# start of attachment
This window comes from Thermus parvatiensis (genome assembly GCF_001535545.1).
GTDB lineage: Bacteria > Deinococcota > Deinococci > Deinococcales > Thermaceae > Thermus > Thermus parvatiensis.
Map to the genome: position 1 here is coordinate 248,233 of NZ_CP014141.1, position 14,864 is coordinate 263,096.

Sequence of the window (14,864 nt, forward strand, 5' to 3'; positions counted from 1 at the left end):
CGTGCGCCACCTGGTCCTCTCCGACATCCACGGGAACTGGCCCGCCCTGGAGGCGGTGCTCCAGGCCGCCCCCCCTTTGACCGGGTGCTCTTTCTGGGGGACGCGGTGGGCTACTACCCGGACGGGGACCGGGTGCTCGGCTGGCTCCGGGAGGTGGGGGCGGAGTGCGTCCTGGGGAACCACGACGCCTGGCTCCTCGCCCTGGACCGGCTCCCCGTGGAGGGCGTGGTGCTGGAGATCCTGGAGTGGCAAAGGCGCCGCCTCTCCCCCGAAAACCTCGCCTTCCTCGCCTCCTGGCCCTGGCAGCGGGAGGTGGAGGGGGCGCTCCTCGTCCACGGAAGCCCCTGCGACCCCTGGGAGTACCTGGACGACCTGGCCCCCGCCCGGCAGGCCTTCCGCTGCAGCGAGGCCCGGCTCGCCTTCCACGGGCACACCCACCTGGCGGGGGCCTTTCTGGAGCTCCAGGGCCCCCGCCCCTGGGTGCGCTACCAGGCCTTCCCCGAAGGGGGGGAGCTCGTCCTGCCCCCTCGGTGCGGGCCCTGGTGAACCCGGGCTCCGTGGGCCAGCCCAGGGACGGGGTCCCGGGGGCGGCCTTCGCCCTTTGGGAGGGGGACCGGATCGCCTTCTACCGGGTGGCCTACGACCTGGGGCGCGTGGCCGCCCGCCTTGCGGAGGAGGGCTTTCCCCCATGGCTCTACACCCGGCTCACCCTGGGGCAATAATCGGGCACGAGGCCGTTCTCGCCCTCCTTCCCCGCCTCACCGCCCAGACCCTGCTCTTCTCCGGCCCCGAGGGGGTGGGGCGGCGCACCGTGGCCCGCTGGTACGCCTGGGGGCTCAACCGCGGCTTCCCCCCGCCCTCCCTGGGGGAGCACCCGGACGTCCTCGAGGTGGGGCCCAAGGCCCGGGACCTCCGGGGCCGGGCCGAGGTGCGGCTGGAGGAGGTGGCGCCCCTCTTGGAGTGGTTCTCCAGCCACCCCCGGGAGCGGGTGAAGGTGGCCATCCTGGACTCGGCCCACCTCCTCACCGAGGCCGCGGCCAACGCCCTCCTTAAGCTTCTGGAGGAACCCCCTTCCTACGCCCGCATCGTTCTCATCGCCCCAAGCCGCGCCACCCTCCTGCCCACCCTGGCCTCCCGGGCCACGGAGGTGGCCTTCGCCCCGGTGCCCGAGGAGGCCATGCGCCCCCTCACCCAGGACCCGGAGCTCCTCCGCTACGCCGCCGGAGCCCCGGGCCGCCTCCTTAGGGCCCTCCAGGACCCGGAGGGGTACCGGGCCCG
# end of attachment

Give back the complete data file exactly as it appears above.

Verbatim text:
This window comes from Thermus parvatiensis (genome assembly GCF_001535545.1).
GTDB lineage: Bacteria > Deinococcota > Deinococci > Deinococcales > Thermaceae > Thermus > Thermus parvatiensis.
Map to the genome: position 1 here is coordinate 248,233 of NZ_CP014141.1, position 14,864 is coordinate 263,096.

Sequence of the window (14,864 nt, forward strand, 5' to 3'; positions counted from 1 at the left end):
CGTGCGCCACCTGGTCCTCTCCGACATCCACGGGAACTGGCCCGCCCTGGAGGCGGTGCTCCAGGCCGCCCCCCCTTTGACCGGGTGCTCTTTCTGGGGGACGCGGTGGGCTACTACCCGGACGGGGACCGGGTGCTCGGCTGGCTCCGGGAGGTGGGGGCGGAGTGCGTCCTGGGGAACCACGACGCCTGGCTCCTCGCCCTGGACCGGCTCCCCGTGGAGGGCGTGGTGCTGGAGATCCTGGAGTGGCAAAGGCGCCGCCTCTCCCCCGAAAACCTCGCCTTCCTCGCCTCCTGGCCCTGGCAGCGGGAGGTGGAGGGGGCGCTCCTCGTCCACGGAAGCCCCTGCGACCCCTGGGAGTACCTGGACGACCTGGCCCCCGCCCGGCAGGCCTTCCGCTGCAGCGAGGCCCGGCTCGCCTTCCACGGGCACACCCACCTGGCGGGGGCCTTTCTGGAGCTCCAGGGCCCCCGCCCCTGGGTGCGCTACCAGGCCTTCCCCGAAGGGGGGGAGCTCGTCCTGCCCCCTCGGTGCGGGCCCTGGTGAACCCGGGCTCCGTGGGCCAGCCCAGGGACGGGGTCCCGGGGGCGGCCTTCGCCCTTTGGGAGGGGGACCGGATCGCCTTCTACCGGGTGGCCTACGACCTGGGGCGCGTGGCCGCCCGCCTTGCGGAGGAGGGCTTTCCCCCATGGCTCTACACCCGGCTCACCCTGGGGCAATAATCGGGCACGAGGCCGTTCTCGCCCTCCTTCCCCGCCTCACCGCCCAGACCCTGCTCTTCTCCGGCCCCGAGGGGGTGGGGCGGCGCACCGTGGCCCGCTGGTACGCCTGGGGGCTCAACCGCGGCTTCCCCCCGCCCTCCCTGGGGGAGCACCCGGACGTCCTCGAGGTGGGGCCCAAGGCCCGGGACCTCCGGGGCCGGGCCGAGGTGCGGCTGGAGGAGGTGGCGCCCCTCTTGGAGTGGTTCTCCAGCCACCCCCGGGAGCGGGTGAAGGTGGCCATCCTGGACTCGGCCCACCTCCTCACCGAGGCCGCGGCCAACGCCCTCCTTAAGCTTCTGGAGGAACCCCCTTCCTACGCCCGCATCGTTCTCATCGCCCCAAGCCGCGCCACCCTCCTGCCCACCCTGGCCTCCCGGGCCACGGAGGTGGCCTTCGCCCCGGTGCCCGAGGAGGCCATGCGCCCCCTCACCCAGGACCCGGAGCTCCTCCGCTACGCCGCCGGAGCCCCGGGCCGCCTCCTTAGGGCCCTCCAGGACCCGGAGGGGTACCGGGCCCG